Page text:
Personalizing Pedagogy with E-Mail
"Why haven’t you replied to my message?"
A few years ago, the big worry was that there was no way to communicate frequently
or meaningfully with students who spent little time with their teachers face-to-face.
Now, e-mail appears to offer one way for doing so effectively. Those who have
less experience with e-mail may not realize that it offers great potential for
direct, one-to-one, individualized, personalized communication between teachers
and learners. However, the effectiveness of e-mail for this purpose has been
substantially undermined by the increasing volume of messages that has begun
to overwhelm so many of us.
Many faculty members who are permitting or encouraging students to communicate
with them via e-mail find that many students are more willing to make statements
about their own ideas and their personal lives. Some students are able to ask
more personally meaningful questions—even explore "risky" hypotheses—via e-mail.
This "personalization" can often spill over to add depth and energy to e-mail
exchanges about the academic work. However, some faculty find they need to set
boundaries on course-related e-mail so that the more personalized environment
d'es not become too confessional, too intimate. The trick is to enable faculty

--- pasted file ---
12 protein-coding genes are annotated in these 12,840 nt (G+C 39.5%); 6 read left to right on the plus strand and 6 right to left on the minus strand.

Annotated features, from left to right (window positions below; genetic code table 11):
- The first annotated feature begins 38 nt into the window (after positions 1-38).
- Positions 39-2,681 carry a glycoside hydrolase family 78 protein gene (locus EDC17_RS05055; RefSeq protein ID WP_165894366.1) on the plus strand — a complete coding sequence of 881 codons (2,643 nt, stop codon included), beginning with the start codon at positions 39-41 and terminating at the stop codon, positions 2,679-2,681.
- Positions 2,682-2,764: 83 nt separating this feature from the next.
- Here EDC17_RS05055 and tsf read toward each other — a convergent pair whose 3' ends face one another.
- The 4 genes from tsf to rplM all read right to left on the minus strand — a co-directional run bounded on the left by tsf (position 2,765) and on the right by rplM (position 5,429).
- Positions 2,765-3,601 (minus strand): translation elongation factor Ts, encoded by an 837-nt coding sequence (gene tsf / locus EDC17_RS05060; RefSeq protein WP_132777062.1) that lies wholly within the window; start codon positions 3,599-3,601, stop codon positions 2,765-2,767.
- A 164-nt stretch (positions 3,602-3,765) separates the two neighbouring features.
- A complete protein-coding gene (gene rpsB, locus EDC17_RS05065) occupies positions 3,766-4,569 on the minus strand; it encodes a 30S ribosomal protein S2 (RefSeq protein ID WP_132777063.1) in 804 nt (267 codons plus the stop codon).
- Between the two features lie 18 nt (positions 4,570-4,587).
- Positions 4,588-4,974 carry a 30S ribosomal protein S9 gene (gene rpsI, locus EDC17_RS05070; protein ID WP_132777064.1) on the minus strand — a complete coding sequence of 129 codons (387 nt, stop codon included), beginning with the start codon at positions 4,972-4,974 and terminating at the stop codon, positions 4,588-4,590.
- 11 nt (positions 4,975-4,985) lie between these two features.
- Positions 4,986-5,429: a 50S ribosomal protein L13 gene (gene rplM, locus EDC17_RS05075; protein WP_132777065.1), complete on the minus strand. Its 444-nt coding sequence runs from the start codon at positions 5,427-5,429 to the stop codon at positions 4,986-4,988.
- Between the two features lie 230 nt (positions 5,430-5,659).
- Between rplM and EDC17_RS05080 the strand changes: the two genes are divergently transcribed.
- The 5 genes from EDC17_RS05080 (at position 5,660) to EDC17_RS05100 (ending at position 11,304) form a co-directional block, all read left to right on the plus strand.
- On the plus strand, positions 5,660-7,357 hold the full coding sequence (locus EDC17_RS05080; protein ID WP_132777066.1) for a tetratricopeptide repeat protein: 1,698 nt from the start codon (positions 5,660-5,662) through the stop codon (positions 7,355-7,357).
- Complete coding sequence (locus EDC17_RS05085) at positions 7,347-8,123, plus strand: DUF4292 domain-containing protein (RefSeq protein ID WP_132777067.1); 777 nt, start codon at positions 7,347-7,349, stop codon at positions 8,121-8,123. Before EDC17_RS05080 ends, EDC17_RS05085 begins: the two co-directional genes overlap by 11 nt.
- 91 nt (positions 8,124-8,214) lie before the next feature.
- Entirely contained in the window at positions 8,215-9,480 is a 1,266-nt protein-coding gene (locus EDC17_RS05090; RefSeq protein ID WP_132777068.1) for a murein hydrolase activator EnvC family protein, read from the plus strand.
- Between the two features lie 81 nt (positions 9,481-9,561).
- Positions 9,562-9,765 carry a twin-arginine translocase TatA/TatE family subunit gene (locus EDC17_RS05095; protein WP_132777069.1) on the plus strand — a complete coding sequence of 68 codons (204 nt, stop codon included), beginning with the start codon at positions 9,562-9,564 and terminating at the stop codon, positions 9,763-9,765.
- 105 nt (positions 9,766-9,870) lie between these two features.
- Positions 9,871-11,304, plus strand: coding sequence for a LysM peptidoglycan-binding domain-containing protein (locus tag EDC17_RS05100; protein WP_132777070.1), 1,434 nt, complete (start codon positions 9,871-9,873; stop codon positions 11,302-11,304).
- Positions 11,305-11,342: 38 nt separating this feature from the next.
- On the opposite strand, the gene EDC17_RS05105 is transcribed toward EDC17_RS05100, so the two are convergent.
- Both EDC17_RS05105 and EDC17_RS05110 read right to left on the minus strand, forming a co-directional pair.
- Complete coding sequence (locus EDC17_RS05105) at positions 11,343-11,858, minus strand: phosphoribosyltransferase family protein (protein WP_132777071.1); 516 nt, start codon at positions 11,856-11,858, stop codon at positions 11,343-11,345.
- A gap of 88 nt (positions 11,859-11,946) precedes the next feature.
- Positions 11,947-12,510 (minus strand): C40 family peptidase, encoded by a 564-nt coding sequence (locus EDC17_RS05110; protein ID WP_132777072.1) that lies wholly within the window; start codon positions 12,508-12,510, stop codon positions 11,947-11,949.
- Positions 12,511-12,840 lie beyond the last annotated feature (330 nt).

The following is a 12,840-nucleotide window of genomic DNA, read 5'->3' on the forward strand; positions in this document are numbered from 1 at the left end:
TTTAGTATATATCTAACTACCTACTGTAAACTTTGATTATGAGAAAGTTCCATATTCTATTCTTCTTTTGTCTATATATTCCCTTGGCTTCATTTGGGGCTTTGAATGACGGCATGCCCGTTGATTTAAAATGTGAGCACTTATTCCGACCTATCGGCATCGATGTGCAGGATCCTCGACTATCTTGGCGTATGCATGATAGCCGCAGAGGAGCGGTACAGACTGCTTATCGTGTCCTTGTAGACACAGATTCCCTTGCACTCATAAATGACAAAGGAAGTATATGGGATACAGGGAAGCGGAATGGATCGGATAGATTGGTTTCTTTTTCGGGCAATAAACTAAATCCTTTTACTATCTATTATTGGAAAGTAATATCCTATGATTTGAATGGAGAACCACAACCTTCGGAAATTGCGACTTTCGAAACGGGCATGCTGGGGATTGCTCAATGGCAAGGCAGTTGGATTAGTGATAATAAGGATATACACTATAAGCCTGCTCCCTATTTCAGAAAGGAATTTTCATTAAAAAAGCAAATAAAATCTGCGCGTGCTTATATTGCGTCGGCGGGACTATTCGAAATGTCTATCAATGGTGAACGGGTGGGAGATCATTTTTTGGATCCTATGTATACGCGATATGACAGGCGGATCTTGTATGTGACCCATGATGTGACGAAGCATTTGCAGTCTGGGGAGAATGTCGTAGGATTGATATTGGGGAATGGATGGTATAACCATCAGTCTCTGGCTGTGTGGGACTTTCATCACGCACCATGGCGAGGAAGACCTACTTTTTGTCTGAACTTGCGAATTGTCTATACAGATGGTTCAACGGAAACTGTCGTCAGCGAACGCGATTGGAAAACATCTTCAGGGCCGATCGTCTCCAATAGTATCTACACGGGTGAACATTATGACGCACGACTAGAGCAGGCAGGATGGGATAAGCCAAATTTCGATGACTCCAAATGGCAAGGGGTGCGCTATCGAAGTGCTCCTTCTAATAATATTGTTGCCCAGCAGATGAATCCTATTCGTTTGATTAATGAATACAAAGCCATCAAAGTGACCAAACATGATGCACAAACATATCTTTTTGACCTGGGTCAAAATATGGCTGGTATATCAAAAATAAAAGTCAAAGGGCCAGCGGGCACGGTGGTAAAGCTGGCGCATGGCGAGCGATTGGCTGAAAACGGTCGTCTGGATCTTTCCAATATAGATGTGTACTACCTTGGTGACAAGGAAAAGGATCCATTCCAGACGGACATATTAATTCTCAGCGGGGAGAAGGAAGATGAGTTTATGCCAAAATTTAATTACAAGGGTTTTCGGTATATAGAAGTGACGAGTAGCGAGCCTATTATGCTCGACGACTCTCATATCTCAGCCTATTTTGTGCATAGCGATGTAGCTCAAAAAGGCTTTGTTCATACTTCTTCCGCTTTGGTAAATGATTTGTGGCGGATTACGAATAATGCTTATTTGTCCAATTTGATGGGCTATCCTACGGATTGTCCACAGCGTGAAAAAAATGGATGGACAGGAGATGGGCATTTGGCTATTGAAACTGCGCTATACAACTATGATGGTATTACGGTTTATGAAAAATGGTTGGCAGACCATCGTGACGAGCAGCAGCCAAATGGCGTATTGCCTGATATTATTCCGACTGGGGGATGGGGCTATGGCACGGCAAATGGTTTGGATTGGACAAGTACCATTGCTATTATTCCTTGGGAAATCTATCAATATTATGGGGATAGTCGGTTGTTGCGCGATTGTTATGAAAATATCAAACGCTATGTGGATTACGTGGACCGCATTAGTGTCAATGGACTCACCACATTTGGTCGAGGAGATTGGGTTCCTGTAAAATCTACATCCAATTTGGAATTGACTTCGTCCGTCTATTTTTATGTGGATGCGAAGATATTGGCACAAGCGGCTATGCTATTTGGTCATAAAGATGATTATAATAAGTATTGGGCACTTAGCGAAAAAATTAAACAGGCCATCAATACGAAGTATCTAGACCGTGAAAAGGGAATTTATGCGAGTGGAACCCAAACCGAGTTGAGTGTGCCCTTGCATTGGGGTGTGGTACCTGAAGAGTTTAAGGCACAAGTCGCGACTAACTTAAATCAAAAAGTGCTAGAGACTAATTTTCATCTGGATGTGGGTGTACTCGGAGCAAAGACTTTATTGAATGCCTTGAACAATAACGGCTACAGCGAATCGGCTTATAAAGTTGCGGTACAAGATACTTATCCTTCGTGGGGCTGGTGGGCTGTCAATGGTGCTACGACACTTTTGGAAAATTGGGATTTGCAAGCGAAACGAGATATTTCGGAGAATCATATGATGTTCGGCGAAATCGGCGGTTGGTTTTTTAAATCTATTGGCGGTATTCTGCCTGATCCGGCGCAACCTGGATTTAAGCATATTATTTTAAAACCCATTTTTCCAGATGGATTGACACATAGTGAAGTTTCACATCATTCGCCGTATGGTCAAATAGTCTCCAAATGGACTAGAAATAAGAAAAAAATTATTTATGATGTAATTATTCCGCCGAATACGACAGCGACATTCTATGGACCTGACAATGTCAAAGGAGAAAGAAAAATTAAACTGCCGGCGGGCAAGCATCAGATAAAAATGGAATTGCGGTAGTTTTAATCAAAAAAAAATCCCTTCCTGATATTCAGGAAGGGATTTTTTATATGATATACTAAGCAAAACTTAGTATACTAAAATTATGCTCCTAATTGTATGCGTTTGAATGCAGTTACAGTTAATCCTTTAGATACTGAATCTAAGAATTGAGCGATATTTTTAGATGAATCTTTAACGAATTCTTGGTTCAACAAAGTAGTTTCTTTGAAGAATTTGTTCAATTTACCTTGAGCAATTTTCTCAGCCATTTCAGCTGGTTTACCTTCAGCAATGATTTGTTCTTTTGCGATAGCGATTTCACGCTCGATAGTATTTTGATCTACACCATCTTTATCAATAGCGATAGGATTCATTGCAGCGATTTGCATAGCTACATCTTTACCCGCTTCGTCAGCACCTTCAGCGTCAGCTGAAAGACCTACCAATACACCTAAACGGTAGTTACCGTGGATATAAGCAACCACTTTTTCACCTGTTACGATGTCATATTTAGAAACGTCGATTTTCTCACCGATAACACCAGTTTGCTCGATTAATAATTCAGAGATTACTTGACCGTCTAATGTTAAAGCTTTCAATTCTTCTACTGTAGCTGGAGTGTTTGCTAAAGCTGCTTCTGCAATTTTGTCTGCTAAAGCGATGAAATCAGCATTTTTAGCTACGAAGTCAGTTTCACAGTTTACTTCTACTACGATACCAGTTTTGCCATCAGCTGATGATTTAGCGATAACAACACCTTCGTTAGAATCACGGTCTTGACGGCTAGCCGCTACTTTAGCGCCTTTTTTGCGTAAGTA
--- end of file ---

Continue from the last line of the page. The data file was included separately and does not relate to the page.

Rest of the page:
members and students to engage more fully with each other and with the course
content through e-mail—while maintaining boundaries on this communication that
are appropriate for academic exchanges. Further, most faculty members are encountering
a novel challenge when they find themselves responsible for establishing guidelines
in a medium where they may be less comfortable and experienced than many of
Most people are just beginning to learn how they can personalize e-mail communication,
in part by including statements about their own personal lives and being supportive
of others who choose to reveal themselves more deeply and in more ways. As students
become more comfortable using e-mail with faculty, some students expect individualized,
rapid replies to their every comment or question—no matter how frequent or what
time of day. Faculty members who are using e-mail in conjunction with teaching
a course need help managing the students’ expectations—as well as their own—about
how and when e-mail messages will be treated.
But just as many are beginning to understand how they can use e-mail to "personalize
pedagogy," other forces are reducing the value of this medium for these purposes.
Though many faculty members have begun to invent ways of using e-mail to communicate
more effectively and personally with their students, the volume of messages
has reduced the likelihood of any one message getting through and having a significant
In 1994, I began a listserv that is still active, but the patterns of participation
have changed. Back then I worked hard to hold people’s interest and elicit their
active participation by distributing at least a few messages each day. Now,
I try to limit the number of messages to a few each week to avoid making even
worse the e-mail glut many of my friends and colleagues are experiencing.
How can we take better advantage of the benefits of e-mail when we are being
crushed in an avalanche of messages?